Kettly Beauregard

From Wikipedia, the free encyclopedia
Jump to: navigation, search
Kettly Beauregard
Montreal City Councillor for Marie-Victorin
In office
1994–2001
Preceded by Réal Charest
Succeeded by Pierre Bourque
Associate Member of the Montreal Executive Committee responsible for Cultural Relations
In office
1997–2001
Succeeded by Helen Fotopulos[1]
Chair of the Montreal Urban Community's Public Security Committee
In office
1994–1997
Preceded by Peter Yeomans
Succeeded by Claire St-Arnaud

Kettly Beauregard is a politician in Montreal, Quebec, Canada. She served on the Montreal city council from 1994 to 2001, representing Marie-Victorin as a member of Vision Montreal. She has also sought election to the Canadian House of Commons and the National Assembly of Quebec. Beauregard was the first black city councillor in Montreal's history.[2]

Early life and career[edit]

Beauregard was born to a middle class family in Haiti and was raised in the affluent suburban community of Pétion-Ville. She moved to Canada in 1972 and later received a degree in Political Science from the Université du Québec à Montréal (1981).[3] From 1990 to 1994, she was the leader of Service d'aide communautaire, providing social services in the Côte-des-Neiges area.[4]

City councillor[edit]

First term

Beauregard was first elected to city council in the 1994 municipal election, as the co-listed candidate with Vision Montreal party leader Pierre Bourque in Marie-Victorin. As Bourque was elected in the mayoral contest, she assumed the council seat.[5] A few days after her election, she was quoted as saying, "I was accepted in a district that is 80 per cent Québécois. By doing that, Quebec society made a statement. People accepted me to be their spokesman. I'm very proud of that. But work is needed on both sides. Cultural communities also have to try to get to know the other side." She added that Montreal police officers needed to become more aware of cultural communities in the city and to reject negative cultural stereotypes.[6]

Vision Montreal won a majority government in this election, and Beauregard initially served as a backbench supporter of the Bourque administration on council. In late November 1994, she was appointed to chair the Montreal Urban Community's public security committee, which was responsible for overseeing police services. She indicated that one of her priorities would be improving relations between the police and cultural communities, saying that more understanding was needed on both sides.[7] Police chief Jacques Duchesneau said he was pleased with Beauregard's appointment.[8]

In April 1995, Beauregard criticized a group of Montreal officers for having taken pictures of nine black students from the Little Burgundy neighbourhood for use in police lineups without having sought parental permission. She added, however, that the action was not racist but instead resulted from a cultural misunderstanding.[9] The latter statement was criticized by some in Montreal's black community.[10]

Beauregard supported Duchesneau's plan to introduce community policing to Montreal.[11] In 1996, she disagreed with fellow councillor Marvin Rotrand's charge that Montreal police were resorting too frequently to the use of pepper spray.[12]

In November 1996, Beauregard argued that responsibility for complaints about racism in the police force should be taken from the Comité de déontologie policière (Quebec Police Ethics Committee) and given to police station directors. She argued that the committee was being burdened with too many minor complaints.[13]

Beauregard was appointed as an associate member of the Montreal executive committee (i.e., the municipal cabinet) on February 6, 1997, with responsibility for cultural relations.[14] At the same time, she was appointed to Montreal's committees on urban planning and finance & economic development.[15] She stood down as chair of the public security committee on February 19, 1997.[16]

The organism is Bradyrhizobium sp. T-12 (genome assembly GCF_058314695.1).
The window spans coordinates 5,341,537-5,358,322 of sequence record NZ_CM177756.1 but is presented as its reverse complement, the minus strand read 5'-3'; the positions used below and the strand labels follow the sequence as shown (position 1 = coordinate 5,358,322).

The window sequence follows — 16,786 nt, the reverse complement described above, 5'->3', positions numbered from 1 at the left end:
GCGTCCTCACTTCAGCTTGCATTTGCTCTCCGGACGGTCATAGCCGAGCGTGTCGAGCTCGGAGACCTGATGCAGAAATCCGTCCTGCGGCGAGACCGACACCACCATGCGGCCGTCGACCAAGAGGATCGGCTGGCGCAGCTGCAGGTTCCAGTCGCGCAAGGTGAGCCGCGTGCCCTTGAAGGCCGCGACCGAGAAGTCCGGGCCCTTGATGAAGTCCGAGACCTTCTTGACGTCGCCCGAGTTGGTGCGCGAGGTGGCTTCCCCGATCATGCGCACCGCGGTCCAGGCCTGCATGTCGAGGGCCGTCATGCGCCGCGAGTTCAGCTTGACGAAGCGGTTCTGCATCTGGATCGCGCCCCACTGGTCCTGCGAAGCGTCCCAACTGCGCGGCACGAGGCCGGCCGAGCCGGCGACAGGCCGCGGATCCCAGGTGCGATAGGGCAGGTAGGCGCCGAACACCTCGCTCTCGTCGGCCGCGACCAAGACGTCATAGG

During Vision Montreal's internal party crisis of 1997, Beauregard was known as a staunch Bourque loyalist.

Second term

Beauregard was re-elected in the 1998 municipal election, once again running as a co-listed candidate with Bourque, who was elected to a second term as mayor. She continued to serve as an associate member of the executive committee with responsibility for cultural relations.[17]

In March 2000, Beauregard and fellow Vision councillor Sonya Biddle accompanied Bourque on a somewhat controversial trip to Trinidad and Tobago. City officials contended that the trip was intended as research on the organization of summer carnivals, while critics alleged it was simply a junket undertaken for political purposes.[18]

Beauregard ran as Bourque's co-listed candidate for a third time in the 2001 municipal election. She was once again elected, but Bourque was defeated in the mayoral contest; under municipal election rules, he received the council seat in her place.[19] Beauregard initially accepted this decision, but she later criticized Bourque's decision to resign as opposition leader and run for the provincial Action démocratique du Québec party.[20] In 2003, she called for the co-listing of mayoral and council candidates to be abolished.[21] She also launched a lawsuit against Bourque, charging him with reneging on an oral contract to pay her $57,000 per year as an assistant; she lost the case in a January 2006 ruling.[22]

Since 2001[edit]

Beauregard ran as a Parti Québécois (PQ) candidate in Bourassa-Sauvé in the 2003 Quebec provincial election and finished a distant second against Liberal Line Beauchamp.

Beauregard contested the 2005 Montreal municipal election as an independent candidate for council against Pierre Bourque; she finished third, after a campaign that she described as the nastiest of her career.[23] She tried to return to council as a Projet Montréal candidate in a September 2006 by-election, this time finishing a close second.[24]

In a 2010 news article, Beauregard was listed as working for a coordinating committee for Montreal's Haitian community.[25]

Beauregard ran for the Canadian House of Commons in the 2011 federal election as a candidate of the Liberal Party of Canada in Rosemont—La Petite-Patrie. During this election, she informed a surprised interviewer that she was still a member of the Parti Québécois at the provincial level; she explained that not all PQ members are supporters of Quebec separatism.[26] On election, day, she finished third against New Democratic Party candidate Alexandre Boulerice.